Monthly Archives: July 2015

My opening remarks at the OR Tambo Debate and an afterword…


On the 7th of July the Wits School of Governance together with the OR Tambo Foundation and the UNDP hosted the 4th debate in their series. The title was “Implementing the NDP: Achieving Basic Education Goals”, focussing specifically on accountability. I was on the panel, together with Sizwe Nxasana, the Minister of Basic Education Angie Motshekga and Siphiwe Mthiyane. Melissa King and Barbara Dale-Jones wrote an overview of the event for the M&G and you can read that here. I include my opening remarks and one or two comments below.

“Let me start by saying that I have immense admiration and respect for Minister Motshekga. I don’t think there is a single person in this room that is so naïve as to think that your job is easy or uncomplicated. Or that the solutions are straight-forward. In the face of an ongoing crisis in education you have worked systematically and consistently to improve the system by getting the basics in place. And indeed there have been some improvements and signs of success that we should acknowledge and to some extent also celebrate.

Let me highlight the 4 most impressive achievements as I see them.

  • Firstly, we now have a solid well thought-out curriculum that has widespread buy-in from all stakeholders- CAPS. We should not change the curriculum.
  • Secondly, everyday 9 million children receive at least one free school meal and this is paid for the by the State.
  • Thirdly, each child from grades 1 to 9 receives 4 high-quality workbooks per year – 2 for maths and 2 for language. These structure the curriculum by week and provide lessons for teachers to teach.
  • Lastly, we now have national tests – the ANAs – that test children in grades 1-9 in mathematics and languages. With the exception of the census this is the largest single data collection exercise undertaken by government of South Africa. It is colossal

In light of these achievements it is prudent to ask why it is that myself and others continually use the word “crisis” or more accurately an “an on-going crisis” when we refer to our education system. It is not because we are ignorant of these achievements or that we do not appreciate their scale and scope, we do. Rather we use this term because it is the only one that reflects the gravity and severity of the picture we find when we look at the nationally representative datasets in education. Let me give you some examples:

  • At the end of Grade 4 more than half of our students cannot read for meaning and interpretation and a third are completely illiterate in any language.
  • 61% of our grade 9 students did not know that three fifths was equal to 0.6.
  • 76% were not minimally competent in maths or science in grade 9 – that do not know about whole numbers or basic graphs. They are 3-4 years behind the curriculum.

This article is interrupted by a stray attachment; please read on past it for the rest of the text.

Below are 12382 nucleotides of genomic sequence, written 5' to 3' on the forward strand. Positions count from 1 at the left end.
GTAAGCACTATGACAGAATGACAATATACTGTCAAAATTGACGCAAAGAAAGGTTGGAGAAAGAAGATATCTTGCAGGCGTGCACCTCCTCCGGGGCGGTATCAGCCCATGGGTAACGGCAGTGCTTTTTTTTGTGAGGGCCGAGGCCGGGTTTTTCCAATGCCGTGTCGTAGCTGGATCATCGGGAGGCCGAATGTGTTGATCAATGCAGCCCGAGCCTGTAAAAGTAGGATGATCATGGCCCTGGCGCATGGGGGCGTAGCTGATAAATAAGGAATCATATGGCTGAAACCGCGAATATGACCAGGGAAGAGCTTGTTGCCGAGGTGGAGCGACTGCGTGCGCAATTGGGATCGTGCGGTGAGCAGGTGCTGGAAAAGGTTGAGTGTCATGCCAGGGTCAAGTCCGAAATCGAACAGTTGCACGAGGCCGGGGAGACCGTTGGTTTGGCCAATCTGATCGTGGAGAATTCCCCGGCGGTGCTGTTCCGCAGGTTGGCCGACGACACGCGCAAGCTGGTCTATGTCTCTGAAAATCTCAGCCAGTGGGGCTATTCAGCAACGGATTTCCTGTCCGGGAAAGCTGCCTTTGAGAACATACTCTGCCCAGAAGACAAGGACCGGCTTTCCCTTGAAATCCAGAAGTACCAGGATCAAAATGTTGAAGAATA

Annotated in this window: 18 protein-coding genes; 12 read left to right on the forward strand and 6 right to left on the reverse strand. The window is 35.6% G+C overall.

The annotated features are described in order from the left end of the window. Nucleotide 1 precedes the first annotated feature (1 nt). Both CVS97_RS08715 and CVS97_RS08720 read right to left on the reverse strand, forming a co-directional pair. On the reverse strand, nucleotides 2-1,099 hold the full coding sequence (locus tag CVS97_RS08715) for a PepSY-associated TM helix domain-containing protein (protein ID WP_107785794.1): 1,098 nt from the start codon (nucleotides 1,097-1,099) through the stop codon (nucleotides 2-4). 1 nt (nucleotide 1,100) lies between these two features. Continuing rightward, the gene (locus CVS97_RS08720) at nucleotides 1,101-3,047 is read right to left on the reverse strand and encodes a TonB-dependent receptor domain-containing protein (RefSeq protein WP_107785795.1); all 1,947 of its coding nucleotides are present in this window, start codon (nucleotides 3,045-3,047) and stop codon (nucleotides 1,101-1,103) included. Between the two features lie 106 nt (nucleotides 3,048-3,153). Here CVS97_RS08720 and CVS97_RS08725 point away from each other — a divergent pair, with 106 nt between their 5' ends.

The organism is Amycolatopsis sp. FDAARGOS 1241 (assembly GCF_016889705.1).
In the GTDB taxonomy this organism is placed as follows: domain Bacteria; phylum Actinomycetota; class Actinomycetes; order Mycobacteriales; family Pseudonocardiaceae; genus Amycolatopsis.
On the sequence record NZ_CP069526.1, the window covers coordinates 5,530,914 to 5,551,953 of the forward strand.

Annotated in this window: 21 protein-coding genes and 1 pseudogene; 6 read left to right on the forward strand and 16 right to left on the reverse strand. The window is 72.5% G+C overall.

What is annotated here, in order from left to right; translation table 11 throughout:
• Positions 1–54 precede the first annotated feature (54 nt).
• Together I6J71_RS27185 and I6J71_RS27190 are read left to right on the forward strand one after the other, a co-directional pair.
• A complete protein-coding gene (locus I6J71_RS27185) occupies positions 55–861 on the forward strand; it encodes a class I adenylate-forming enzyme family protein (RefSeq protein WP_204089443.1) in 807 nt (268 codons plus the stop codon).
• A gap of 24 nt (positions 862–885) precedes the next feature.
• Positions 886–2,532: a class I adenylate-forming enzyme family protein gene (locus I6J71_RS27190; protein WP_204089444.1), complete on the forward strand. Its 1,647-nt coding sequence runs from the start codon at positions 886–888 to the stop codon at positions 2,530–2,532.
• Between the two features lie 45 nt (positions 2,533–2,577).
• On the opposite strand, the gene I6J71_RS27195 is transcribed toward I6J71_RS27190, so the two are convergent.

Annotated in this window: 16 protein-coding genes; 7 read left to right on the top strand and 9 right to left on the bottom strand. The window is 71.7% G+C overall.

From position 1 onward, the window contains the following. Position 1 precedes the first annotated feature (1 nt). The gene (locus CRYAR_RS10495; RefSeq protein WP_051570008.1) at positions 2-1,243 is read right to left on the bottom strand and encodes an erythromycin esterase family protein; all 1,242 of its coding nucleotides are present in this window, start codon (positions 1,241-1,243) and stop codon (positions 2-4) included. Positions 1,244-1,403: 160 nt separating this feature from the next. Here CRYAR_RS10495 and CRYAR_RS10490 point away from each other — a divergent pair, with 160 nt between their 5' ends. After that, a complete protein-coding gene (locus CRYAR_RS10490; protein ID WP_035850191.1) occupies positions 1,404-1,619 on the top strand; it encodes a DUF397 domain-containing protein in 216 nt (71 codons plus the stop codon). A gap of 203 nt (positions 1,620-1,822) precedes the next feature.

• Or if we look at the matric pass rate – that much touted, publically celebrated statistic that is also deeply flawed as a barometer of the system, last year that figure was a respectable 76%. But if we look at 100 students that started school in 2003, only 49 actually made it to matric in 2014, only 37 passed and only 14 qualified to go to university. So the ‘real’ matric pass rate is 37% not 76%.
  • And while 14% qualify to go to university, only 10% will actually go to university and only 5% will get a degree. So of 100 kids that start school, only 5 will get a degree. 60 will get absolutely nothing – not a matric pass, not a certificate, not a degree. Nothing!
  • In one study comparing the North West and Botswana, at the end of the year our maths teachers had taught only 40% of the maths lessons they were scheduled to teach, compared to 60% in Botswana.
  • According to an education report by OECD released this year SA ranked 75/76

Still in 2015 – 20 years after democracy the reality is that most Black children in South Africa continue to receive an education which condemns them to the underclass of South African society, where poverty and unemployment are the norm, not the exception. Where 10 million people live on less than R10 a day. This substandard education does not develop their capabilities or expand their economic opportunities, but instead denies them dignified employment and undermines their own sense of self-worth and agency. In short, poor school performance in South Africa reinforces social inequality and leads to a situation where children inherit the social station of their parents, irrespective of their motivation or ability. Low quality education becomes a poverty trap that is virtually inescapable. This is the antithesis of social mobility. It is unacceptable. It is morally despicable. It is also unsustainable.

So how does all of this relate to accountability and this debate? I would argue that almost all of these problems relate to 2 issues: a lack of accountability, a lack of capacity. Too many people cannot do their jobs and have not received meaningful support and training. For too many people – teachers and bureaucrats alike – there are no consequences for non-performance.